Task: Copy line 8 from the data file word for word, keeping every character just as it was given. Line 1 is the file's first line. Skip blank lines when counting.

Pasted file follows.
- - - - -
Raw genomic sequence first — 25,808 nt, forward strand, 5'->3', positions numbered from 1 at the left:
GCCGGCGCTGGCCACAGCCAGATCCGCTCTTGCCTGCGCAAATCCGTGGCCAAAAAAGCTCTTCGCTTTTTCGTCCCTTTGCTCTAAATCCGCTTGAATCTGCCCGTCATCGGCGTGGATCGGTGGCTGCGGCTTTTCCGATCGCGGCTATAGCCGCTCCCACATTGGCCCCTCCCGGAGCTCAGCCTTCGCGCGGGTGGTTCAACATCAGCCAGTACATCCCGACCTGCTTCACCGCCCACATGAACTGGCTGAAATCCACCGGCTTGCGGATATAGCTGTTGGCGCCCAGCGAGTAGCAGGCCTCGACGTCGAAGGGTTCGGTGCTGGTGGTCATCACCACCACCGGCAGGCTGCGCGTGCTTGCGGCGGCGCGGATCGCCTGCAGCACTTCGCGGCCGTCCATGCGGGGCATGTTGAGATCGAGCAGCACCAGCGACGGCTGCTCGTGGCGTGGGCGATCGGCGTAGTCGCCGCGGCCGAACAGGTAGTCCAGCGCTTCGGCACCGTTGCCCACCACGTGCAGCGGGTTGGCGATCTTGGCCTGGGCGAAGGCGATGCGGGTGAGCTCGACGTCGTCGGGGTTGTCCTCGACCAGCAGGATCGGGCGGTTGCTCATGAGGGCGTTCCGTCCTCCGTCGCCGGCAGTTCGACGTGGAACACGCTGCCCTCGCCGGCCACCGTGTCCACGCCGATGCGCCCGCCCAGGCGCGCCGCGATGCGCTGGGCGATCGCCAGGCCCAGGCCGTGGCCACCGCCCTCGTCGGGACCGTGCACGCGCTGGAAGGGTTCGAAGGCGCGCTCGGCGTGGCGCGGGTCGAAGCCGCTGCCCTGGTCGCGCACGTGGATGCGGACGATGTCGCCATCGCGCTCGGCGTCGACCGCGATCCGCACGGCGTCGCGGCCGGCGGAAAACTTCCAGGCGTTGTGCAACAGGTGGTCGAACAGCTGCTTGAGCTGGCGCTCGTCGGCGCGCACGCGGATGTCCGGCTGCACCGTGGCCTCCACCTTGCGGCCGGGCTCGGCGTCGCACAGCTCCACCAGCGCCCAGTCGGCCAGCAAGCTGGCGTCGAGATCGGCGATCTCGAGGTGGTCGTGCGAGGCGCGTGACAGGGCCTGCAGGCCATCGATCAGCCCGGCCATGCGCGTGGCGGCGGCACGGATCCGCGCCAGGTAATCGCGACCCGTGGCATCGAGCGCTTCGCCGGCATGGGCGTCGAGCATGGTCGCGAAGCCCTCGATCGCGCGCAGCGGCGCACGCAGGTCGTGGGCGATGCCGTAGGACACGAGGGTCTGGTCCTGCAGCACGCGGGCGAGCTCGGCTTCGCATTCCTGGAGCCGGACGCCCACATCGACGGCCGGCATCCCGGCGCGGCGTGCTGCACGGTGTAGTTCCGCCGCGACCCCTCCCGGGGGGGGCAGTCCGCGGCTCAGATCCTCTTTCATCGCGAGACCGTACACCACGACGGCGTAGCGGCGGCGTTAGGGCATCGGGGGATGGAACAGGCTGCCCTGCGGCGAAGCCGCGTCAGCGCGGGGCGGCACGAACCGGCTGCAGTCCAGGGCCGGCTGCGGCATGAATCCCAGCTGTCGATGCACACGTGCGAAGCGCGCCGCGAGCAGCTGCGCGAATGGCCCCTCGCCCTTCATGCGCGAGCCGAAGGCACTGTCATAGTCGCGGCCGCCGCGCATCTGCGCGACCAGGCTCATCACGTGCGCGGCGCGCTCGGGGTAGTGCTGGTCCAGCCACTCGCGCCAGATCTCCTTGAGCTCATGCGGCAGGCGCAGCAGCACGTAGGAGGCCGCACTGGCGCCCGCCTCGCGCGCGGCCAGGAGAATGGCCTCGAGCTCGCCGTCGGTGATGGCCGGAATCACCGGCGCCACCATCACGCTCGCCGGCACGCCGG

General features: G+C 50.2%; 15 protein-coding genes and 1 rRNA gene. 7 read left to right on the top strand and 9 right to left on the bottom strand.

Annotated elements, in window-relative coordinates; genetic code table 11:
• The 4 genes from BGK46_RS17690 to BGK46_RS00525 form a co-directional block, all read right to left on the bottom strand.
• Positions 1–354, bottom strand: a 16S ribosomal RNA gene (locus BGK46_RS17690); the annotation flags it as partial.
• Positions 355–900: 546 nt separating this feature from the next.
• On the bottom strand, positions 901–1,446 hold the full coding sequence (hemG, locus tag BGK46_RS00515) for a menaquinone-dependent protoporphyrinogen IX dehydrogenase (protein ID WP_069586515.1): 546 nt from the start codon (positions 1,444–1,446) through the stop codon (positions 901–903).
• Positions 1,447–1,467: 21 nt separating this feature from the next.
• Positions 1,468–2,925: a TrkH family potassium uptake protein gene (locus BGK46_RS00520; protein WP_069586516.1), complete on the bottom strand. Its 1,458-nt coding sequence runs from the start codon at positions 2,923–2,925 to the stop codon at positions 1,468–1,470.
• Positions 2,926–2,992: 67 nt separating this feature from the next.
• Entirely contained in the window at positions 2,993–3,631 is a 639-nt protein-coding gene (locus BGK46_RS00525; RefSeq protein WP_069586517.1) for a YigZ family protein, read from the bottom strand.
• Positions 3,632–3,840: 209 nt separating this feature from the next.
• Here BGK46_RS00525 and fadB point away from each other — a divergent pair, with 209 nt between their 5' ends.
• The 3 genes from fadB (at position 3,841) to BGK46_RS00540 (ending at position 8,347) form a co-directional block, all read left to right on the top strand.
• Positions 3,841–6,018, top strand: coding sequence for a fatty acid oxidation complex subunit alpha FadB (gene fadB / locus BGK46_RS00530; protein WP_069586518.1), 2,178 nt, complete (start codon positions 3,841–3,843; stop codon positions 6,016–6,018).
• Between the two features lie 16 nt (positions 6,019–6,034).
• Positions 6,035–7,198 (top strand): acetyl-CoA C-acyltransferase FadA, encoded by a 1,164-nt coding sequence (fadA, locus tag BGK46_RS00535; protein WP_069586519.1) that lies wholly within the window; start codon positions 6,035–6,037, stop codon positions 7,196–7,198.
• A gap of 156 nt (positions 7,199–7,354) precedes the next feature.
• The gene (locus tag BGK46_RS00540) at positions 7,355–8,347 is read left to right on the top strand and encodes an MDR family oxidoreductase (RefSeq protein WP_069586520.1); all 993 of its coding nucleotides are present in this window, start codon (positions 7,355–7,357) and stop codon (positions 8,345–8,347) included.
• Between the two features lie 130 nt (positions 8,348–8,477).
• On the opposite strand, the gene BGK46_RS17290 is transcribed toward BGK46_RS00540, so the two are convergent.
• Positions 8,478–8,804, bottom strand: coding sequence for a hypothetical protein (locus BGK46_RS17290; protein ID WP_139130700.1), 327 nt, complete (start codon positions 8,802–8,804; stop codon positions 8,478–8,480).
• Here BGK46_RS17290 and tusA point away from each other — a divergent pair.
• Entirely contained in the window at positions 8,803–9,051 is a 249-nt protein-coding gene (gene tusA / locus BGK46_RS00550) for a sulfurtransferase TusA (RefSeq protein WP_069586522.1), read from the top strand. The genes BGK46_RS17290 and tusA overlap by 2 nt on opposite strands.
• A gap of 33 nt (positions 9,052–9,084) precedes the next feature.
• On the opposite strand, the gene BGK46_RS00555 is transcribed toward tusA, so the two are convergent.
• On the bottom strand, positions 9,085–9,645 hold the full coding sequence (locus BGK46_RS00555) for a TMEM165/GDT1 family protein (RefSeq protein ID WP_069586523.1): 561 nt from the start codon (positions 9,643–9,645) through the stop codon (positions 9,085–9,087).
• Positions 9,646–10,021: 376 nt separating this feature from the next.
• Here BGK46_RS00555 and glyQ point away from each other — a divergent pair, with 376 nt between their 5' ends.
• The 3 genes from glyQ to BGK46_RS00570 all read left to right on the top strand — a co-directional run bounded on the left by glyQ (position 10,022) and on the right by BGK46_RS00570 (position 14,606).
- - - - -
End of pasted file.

• On the bottom strand, positions 901–1,446 hold the full coding sequence (hemG, locus tag BGK46_RS00515) for a menaquinone-dependent protoporphyrinogen IX dehydrogenase (protein ID WP_069586515.1): 546 nt from the start codon (positions 1,444–1,446) through the stop codon (positions 901–903).